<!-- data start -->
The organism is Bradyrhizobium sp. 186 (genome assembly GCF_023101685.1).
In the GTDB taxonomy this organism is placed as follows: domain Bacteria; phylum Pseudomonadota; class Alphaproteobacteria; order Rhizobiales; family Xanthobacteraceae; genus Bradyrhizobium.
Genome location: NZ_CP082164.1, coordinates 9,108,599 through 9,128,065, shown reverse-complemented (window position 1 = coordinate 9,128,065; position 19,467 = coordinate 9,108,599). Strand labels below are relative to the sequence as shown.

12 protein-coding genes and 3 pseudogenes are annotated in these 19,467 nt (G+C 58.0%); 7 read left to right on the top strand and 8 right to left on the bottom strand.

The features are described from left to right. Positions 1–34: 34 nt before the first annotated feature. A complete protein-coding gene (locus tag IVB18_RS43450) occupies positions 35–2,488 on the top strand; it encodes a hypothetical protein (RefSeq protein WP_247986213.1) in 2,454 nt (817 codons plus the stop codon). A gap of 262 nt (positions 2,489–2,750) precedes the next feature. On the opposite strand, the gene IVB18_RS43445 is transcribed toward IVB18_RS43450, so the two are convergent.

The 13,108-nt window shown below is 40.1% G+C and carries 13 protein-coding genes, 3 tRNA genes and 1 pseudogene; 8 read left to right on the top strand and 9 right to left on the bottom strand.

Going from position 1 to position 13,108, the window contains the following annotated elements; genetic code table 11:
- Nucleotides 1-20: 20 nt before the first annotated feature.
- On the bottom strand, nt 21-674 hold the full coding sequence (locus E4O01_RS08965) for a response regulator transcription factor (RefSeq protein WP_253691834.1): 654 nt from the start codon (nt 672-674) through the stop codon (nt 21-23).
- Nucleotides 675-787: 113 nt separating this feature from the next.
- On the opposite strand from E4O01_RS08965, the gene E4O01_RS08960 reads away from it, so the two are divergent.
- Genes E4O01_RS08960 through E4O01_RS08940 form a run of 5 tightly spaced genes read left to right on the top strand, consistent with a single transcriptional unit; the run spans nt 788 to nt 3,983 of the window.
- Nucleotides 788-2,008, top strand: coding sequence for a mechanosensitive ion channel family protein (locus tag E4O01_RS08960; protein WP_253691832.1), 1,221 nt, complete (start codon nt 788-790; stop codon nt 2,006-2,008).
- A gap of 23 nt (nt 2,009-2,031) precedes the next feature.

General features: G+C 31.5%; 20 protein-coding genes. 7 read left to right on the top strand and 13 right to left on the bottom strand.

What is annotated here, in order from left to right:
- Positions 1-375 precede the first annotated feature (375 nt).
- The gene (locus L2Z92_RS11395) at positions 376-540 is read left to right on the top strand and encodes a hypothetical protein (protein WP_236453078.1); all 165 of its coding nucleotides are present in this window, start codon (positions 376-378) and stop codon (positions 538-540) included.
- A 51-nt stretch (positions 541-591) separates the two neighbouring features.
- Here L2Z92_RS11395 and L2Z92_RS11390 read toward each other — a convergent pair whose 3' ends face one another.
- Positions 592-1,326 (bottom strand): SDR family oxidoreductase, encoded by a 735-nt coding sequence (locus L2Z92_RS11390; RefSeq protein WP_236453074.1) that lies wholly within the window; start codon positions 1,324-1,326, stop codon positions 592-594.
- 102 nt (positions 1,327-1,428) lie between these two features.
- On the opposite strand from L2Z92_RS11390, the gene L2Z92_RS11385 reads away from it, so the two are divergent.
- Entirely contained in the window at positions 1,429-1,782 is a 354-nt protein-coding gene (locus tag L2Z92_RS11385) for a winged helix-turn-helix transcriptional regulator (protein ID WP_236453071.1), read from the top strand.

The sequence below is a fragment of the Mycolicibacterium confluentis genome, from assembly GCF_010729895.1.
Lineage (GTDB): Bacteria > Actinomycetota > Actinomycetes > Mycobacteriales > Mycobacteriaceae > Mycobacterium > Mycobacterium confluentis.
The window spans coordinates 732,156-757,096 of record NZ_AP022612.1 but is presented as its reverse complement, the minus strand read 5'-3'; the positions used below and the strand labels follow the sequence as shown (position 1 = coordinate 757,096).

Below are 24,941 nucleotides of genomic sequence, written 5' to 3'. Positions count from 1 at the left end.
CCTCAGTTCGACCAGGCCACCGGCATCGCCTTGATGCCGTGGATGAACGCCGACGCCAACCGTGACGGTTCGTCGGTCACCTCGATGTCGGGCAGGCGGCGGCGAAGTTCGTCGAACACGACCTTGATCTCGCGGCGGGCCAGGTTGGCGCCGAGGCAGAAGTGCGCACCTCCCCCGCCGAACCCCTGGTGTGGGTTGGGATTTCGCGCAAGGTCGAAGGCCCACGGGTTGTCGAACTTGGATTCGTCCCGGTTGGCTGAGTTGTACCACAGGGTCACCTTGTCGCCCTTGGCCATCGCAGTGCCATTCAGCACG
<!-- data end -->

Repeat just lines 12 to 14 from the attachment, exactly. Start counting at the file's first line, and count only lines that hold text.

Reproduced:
- Genes E4O01_RS08960 through E4O01_RS08940 form a run of 5 tightly spaced genes read left to right on the top strand, consistent with a single transcriptional unit; the run spans nt 788 to nt 3,983 of the window.
- Nucleotides 788-2,008, top strand: coding sequence for a mechanosensitive ion channel family protein (locus tag E4O01_RS08960; protein WP_253691832.1), 1,221 nt, complete (start codon nt 788-790; stop codon nt 2,006-2,008).
- A gap of 23 nt (nt 2,009-2,031) precedes the next feature.